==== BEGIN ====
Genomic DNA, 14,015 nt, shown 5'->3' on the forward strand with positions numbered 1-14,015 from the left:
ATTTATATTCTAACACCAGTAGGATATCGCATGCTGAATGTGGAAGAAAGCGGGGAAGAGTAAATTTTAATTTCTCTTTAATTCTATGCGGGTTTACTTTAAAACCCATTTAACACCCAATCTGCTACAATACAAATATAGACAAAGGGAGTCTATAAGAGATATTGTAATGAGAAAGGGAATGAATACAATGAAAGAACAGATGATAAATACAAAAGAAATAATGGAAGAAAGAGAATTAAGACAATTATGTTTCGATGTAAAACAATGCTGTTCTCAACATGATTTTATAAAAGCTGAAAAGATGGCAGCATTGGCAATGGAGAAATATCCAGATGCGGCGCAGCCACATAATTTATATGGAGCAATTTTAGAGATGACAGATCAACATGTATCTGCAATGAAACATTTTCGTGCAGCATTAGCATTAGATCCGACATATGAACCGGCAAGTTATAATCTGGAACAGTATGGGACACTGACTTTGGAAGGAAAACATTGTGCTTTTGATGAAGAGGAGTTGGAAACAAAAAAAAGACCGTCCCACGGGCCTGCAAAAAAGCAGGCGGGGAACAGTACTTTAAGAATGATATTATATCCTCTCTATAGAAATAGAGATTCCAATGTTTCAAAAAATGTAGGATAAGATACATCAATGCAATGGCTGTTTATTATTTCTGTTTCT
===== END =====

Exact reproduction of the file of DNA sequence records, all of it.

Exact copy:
Genomic DNA, 14,015 nt, shown 5'->3' on the forward strand with positions numbered 1-14,015 from the left:
ATTTATATTCTAACACCAGTAGGATATCGCATGCTGAATGTGGAAGAAAGCGGGGAAGAGTAAATTTTAATTTCTCTTTAATTCTATGCGGGTTTACTTTAAAACCCATTTAACACCCAATCTGCTACAATACAAATATAGACAAAGGGAGTCTATAAGAGATATTGTAATGAGAAAGGGAATGAATACAATGAAAGAACAGATGATAAATACAAAAGAAATAATGGAAGAAAGAGAATTAAGACAATTATGTTTCGATGTAAAACAATGCTGTTCTCAACATGATTTTATAAAAGCTGAAAAGATGGCAGCATTGGCAATGGAGAAATATCCAGATGCGGCGCAGCCACATAATTTATATGGAGCAATTTTAGAGATGACAGATCAACATGTATCTGCAATGAAACATTTTCGTGCAGCATTAGCATTAGATCCGACATATGAACCGGCAAGTTATAATCTGGAACAGTATGGGACACTGACTTTGGAAGGAAAACATTGTGCTTTTGATGAAGAGGAGTTGGAAACAAAAAAAAGACCGTCCCACGGGCCTGCAAAAAAGCAGGCGGGGAACAGTACTTTAAGAATGATATTATATCCTCTCTATAGAAATAGAGATTCCAATGTTTCAAAAAATGTAGGATAAGATACATCAATGCAATGGCTGTTTATTATTTCTGTTTCT